Emend by Eclipse
Copyright© 2020 by Lazlo Zalezac
February 9, 1976
“I had a deal with Principal Haley.”
Principal Atkinson said, “Mr. Haley isn’t here anymore. I’m his replacement, and I’m in charge now. You don’t have a deal with me.”
“I had a deal with the institution of the school. Principal Haley was its representative. You can’t change a deal between the institution and me.”
“Now I represent the institution, and the deal is null and void.”
“Why can’t we keep things as they were?”
“Benny, I find your absences from classes to be quite offensive.”
“You offend easily,” Benny replied in a matter of a fact voice.
“I’m offended each and every time you aren’t in class. I want your butt in that chair in the classroom and learning something.”
“That’s crazy. Most people find themselves overjoyed when I’m not around.”
“Just because they are too lazy to do their jobs does not mean that I am. You’re supposed to be in the classroom learning.”
“Learning what?” Benny asked. The frustration in his voice was unmistakable.
As if the answer should be self-evident, Principal Atkinson said, “The subject matter of the course.”
“Oh. So I’m supposed to go to algebra, when I know college level number theory, calculus, partial differential equations, and discrete mathematics.”
“You need to learn grade appropriate material, just like your peers.”
“I’m supposed to read that one summary history book instead of the thirty I’ve read. Reading a line in your book that two princesses didn’t get along versus a treatise on their lives, the circumstances of their births, the treatment of their mothers by the king, the impact of their different religions, and the political factions who backed each young woman. I can see how what I learned could interfere with parroting back that Mary and Elizabeth didn’t get along. My goodness, there might even be nuances in my answer. We can’t have that.”
Getting angry, Principal Atkinson said, “You should do the course work assigned to you.”
“I take the tests and get all As.”
“You don’t do the homework. When you factor that into the calculation of your grades, it gives you Cs and not As.”
“That’s not true. My science teacher gives me assignments that I turn in for As.”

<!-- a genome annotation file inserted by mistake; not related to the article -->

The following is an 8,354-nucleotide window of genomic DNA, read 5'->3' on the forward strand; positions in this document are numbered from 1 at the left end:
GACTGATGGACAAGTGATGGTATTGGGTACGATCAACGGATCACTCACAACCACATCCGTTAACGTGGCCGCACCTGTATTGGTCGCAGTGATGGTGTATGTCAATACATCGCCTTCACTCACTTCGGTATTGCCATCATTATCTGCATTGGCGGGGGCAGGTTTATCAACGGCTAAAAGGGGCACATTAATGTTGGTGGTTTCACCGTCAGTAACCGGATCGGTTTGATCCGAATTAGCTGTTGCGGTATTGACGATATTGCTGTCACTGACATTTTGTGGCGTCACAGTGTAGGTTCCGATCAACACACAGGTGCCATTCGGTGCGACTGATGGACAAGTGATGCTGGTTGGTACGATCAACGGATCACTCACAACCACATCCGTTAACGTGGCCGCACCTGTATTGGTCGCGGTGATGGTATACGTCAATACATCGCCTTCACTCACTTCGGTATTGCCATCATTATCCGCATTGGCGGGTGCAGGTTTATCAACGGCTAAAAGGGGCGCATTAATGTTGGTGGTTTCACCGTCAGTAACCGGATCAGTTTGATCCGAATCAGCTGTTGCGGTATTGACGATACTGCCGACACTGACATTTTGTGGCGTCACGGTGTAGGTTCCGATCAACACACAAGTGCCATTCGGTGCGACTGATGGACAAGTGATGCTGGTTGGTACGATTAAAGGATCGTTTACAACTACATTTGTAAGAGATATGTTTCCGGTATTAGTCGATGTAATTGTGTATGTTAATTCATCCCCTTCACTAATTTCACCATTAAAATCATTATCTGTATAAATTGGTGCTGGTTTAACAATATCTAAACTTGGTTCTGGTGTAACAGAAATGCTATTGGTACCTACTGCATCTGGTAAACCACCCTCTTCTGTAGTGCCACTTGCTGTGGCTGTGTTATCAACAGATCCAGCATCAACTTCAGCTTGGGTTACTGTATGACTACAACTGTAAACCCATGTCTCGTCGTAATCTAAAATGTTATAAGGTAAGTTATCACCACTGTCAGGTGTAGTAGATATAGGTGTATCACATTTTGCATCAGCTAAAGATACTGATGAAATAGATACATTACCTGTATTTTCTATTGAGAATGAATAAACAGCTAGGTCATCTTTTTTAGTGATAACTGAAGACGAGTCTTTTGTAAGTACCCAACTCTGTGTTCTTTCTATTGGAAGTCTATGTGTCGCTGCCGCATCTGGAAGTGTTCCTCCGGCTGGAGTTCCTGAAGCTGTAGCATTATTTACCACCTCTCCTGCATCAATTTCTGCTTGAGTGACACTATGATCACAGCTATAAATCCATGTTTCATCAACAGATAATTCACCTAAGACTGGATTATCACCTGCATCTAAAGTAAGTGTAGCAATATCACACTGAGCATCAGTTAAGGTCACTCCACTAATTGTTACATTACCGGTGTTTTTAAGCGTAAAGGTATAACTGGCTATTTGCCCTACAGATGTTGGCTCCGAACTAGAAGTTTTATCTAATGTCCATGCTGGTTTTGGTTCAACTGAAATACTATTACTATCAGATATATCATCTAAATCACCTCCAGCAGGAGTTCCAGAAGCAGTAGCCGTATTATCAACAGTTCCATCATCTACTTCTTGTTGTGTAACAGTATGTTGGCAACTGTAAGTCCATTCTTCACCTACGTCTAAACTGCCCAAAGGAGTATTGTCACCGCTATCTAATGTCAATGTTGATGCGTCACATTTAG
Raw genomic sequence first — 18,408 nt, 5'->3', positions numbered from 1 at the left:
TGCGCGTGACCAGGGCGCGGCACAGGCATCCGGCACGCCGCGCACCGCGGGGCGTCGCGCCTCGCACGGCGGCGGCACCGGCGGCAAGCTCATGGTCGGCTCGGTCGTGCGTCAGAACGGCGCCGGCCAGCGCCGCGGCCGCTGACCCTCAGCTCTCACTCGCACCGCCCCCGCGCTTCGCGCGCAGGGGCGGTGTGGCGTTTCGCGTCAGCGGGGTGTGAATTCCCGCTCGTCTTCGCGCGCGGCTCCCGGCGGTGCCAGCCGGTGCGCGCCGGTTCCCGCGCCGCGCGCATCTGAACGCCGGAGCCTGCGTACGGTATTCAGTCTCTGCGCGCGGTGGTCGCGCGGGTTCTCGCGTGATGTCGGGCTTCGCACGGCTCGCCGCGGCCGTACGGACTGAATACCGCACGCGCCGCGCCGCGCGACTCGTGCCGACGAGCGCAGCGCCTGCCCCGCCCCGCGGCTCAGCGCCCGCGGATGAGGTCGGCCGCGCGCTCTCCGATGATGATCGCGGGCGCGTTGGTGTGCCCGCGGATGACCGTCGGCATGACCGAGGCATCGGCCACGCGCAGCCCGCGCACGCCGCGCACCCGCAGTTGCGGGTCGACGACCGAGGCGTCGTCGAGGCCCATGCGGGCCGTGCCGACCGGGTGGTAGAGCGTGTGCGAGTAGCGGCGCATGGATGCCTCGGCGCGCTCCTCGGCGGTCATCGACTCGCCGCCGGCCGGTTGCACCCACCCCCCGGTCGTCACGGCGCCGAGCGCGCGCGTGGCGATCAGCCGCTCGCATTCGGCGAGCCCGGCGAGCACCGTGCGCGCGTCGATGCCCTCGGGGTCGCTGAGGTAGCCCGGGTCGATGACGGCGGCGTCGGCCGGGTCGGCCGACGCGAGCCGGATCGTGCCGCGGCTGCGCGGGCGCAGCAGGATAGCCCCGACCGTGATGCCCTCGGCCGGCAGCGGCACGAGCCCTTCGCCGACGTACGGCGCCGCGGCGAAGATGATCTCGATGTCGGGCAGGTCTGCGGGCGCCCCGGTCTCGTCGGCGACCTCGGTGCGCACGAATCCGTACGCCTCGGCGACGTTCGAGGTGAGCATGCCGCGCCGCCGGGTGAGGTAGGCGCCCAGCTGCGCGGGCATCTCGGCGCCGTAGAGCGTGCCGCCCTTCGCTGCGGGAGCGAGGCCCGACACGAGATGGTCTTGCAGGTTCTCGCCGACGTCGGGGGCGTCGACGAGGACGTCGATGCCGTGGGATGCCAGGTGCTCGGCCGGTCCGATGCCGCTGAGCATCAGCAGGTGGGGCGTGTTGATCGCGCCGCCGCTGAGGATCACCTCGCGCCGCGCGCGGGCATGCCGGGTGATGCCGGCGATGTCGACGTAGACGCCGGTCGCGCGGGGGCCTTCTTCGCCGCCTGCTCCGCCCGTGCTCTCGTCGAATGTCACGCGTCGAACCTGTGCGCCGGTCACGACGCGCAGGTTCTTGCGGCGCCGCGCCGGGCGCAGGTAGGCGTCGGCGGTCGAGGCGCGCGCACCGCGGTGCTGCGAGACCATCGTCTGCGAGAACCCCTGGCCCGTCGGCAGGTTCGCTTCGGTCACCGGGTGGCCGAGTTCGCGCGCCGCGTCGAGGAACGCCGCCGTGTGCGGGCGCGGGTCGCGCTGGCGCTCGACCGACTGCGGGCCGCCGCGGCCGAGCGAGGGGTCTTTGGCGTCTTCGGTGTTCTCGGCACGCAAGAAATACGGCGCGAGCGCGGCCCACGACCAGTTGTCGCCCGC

“You fail to turn in the regular assignments that everyone else is assigned. That would give you Cs if your science teacher was honest. I’m working on that issue separately.”
Benny said, “Ah! I see what our problem is.”
“What do you think our problem is?”
“We have a significant difference in perspective. You’re a prick, and I’m not.”
“Benny! I’m warning you.”
Benny just started at him. After half a minute passed, he said, “Well?”
“You were warning me. What were you warning me about?”
“Don’t be dense. You know what I meant.”
“No, I don’t. We have such a difference in perspective, that I can’t tell what you’re thinking.”
“Benny, I’m about at my limit.”
“Are you contemplating suicide?”
“What are you talking about?”
“If my thoughts were as stupid, shallow, and superficial as yours appear to be, I’d be contemplating suicide. So, are you suicidal? If you are, I’ll give you a helping hand.”
“Benny, I warned you.”
“No you didn’t. You said you were warning me, but you didn’t say what you were warning me about. A warning is something like, “Hey that’s hot. If you touch it, you’ll get burnt.” Saying I’m warning you, isn’t a real warning. It’s more like a threat, but a lazy threat, since you can’t be bothered enough to say why you’re threatening me or what you are threatening me with.”
“Benny, that’s it.”
“What is it?”
“I’m suspending you for a week.”
“Now I’ve got your attention,” Principal Atkinson said sitting back in his chair smugly.
“Why only a week? I could use a two week vacation.”
“You’re absolutely incredible.”
“I think so, too. I’m glad we agree on something.”
“How do you expect to get into college if you fail out of high school?”
Truly taken aback by the question, Benny stared at the man seated across the desk from him. He was dealing with a complete moron.
“Gosh, I don’t know. Maybe my perfect PSAT score might get me in the door of some backwater school. Now that I think about it, I’ve got a perfect SAT score, too. Maybe that might mean something. Nah, probably not. Perfect scores on those tests are a dime a dozen.
“You’re right. No college or university in the country would want me.
“I’m gonna cry.” Benny theatrically pretended to wipe tears from his eyes. He raised a finger in the air and shouted, “No wait! I just had epiphany.
“All is not lost. There is one school that will take me. The same dumb ass school that graduated an idiot like you, will accept anyone!”
“Get out of my office!” Principal Atkinson was furious.
“Say the magic word,” Benny said sweetly.
“I said, get out of my office!” Principal Atkinson was starting to see red.
This punk kid needed to go down. He got up and moved around the desk. Benny stood to face him eye to eye.
“You’re still not saying the magic word.”
In the most irritating, condescending tone of voice ever used in that office, Benny said, “Not until you say the magic word!”
Principal Atkinson reached back and hit Benny right in the middle of the face. As soon as his fist made contact, he knew that he had blown it. Benny’s nose exploded in a stream of blood. He turned, opened the door, and staggered out of the principal’s office.
Every eye in the front office turned to look at him. Benny stood there with his hands to nose. His shirt turning red from the blood streaming from his nose. The office staff had heard everything that had gone on in the principal’s office.
“He hit me. Call the police. I’m pressing charges.” What he said didn’t quite come out that clearly, but the meaning of his words were obvious.
According to Principal Atkinson, Tim and Benny were a gang of juvenile delinquents destined for prison at some point. Both of them had to be put in their place so that their bad attitude couldn’t infect the entire school. Tim was seated in the office waiting his turn to see Principal Atkinson. He marched over to the secretary’s desk. He picked up the telephone and dialed a number.